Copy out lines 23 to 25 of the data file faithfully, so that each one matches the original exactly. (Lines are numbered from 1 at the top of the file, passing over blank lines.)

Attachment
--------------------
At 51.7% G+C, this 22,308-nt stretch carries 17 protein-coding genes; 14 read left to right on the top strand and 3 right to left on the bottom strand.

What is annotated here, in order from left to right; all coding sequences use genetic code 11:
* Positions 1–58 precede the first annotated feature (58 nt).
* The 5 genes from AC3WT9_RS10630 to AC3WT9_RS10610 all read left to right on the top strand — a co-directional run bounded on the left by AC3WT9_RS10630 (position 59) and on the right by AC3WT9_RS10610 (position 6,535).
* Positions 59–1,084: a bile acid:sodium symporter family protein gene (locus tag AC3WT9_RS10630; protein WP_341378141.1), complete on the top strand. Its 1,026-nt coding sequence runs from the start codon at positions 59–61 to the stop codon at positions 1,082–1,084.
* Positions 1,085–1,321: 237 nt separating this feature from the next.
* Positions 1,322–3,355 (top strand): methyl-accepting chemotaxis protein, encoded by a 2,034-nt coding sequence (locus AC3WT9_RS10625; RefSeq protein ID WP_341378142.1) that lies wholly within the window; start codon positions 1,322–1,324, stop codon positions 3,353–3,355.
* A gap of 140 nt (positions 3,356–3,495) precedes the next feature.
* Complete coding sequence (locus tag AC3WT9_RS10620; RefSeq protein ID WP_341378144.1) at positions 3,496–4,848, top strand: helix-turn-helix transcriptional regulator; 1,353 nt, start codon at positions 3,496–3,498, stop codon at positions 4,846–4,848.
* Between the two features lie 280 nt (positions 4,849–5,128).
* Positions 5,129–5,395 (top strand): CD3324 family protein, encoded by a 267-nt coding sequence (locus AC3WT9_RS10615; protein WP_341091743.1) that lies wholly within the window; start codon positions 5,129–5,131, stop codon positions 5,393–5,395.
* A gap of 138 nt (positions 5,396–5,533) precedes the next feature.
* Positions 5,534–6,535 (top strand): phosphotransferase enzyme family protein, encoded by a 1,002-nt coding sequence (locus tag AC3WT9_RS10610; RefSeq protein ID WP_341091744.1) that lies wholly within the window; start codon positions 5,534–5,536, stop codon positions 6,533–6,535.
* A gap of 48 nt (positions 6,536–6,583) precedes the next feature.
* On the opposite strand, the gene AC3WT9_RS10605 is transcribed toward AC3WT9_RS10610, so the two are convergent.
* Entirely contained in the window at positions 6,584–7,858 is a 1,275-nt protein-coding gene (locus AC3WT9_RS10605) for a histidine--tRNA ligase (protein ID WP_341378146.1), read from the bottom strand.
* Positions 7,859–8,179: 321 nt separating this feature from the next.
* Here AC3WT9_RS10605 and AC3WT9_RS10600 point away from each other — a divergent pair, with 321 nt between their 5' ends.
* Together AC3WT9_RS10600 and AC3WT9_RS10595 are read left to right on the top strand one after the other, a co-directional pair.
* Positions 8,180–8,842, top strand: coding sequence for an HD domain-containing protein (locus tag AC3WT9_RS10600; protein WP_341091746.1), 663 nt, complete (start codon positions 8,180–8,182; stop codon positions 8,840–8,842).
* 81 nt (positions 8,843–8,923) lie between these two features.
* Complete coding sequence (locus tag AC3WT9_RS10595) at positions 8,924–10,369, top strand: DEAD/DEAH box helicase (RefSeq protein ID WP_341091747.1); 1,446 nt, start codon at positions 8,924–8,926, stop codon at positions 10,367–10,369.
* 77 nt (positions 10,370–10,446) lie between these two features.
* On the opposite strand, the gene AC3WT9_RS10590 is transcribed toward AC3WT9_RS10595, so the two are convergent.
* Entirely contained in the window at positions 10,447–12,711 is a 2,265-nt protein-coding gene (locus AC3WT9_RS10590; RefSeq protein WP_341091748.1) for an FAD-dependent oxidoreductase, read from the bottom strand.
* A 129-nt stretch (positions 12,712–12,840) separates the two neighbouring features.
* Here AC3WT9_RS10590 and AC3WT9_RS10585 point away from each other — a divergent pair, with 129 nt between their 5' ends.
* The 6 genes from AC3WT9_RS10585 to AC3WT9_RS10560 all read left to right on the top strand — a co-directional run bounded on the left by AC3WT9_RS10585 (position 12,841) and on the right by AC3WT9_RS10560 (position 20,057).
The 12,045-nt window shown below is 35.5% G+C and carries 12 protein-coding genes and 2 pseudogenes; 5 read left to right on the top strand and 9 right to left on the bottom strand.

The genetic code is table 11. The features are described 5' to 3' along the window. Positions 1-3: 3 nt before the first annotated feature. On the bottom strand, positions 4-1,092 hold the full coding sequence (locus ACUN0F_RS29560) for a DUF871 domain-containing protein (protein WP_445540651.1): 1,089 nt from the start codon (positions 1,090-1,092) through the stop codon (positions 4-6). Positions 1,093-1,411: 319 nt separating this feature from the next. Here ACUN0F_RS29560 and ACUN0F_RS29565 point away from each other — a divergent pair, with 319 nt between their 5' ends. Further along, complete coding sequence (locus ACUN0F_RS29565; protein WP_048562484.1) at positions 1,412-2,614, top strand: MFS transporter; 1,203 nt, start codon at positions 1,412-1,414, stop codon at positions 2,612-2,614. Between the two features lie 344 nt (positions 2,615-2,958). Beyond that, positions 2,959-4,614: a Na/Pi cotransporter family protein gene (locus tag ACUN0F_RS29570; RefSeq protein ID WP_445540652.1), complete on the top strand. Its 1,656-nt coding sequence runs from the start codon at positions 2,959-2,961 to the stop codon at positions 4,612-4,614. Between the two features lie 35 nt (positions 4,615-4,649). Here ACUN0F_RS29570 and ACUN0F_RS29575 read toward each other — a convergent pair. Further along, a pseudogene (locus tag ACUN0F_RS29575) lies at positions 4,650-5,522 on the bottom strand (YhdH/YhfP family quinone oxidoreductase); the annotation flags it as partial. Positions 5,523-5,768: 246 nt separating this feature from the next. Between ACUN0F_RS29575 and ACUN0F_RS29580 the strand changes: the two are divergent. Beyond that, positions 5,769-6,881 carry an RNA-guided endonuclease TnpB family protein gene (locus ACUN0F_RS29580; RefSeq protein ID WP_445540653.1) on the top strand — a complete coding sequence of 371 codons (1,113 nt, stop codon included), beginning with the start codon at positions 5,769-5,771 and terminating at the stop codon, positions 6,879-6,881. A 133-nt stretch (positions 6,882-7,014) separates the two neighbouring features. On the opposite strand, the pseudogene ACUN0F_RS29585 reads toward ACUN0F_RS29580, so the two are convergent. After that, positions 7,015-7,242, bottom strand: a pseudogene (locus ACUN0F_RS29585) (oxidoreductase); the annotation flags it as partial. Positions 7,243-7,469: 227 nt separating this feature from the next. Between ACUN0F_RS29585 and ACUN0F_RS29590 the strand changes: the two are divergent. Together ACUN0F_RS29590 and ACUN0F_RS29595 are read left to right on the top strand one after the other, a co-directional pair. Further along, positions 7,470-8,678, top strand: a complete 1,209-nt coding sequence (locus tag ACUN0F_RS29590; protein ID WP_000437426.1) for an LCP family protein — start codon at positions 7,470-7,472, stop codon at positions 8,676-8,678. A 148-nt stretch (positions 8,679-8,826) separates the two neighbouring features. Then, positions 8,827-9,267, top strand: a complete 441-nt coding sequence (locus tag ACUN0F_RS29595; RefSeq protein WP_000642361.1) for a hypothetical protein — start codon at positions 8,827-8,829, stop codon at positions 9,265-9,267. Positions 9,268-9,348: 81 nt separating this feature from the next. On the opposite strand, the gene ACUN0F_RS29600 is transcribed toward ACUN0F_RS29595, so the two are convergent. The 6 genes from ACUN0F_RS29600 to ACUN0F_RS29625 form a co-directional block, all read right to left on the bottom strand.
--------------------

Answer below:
* 77 nt (positions 10,370–10,446) lie between these two features.
* On the opposite strand, the gene AC3WT9_RS10590 is transcribed toward AC3WT9_RS10595, so the two are convergent.
* Entirely contained in the window at positions 10,447–12,711 is a 2,265-nt protein-coding gene (locus AC3WT9_RS10590; RefSeq protein WP_341091748.1) for an FAD-dependent oxidoreductase, read from the bottom strand.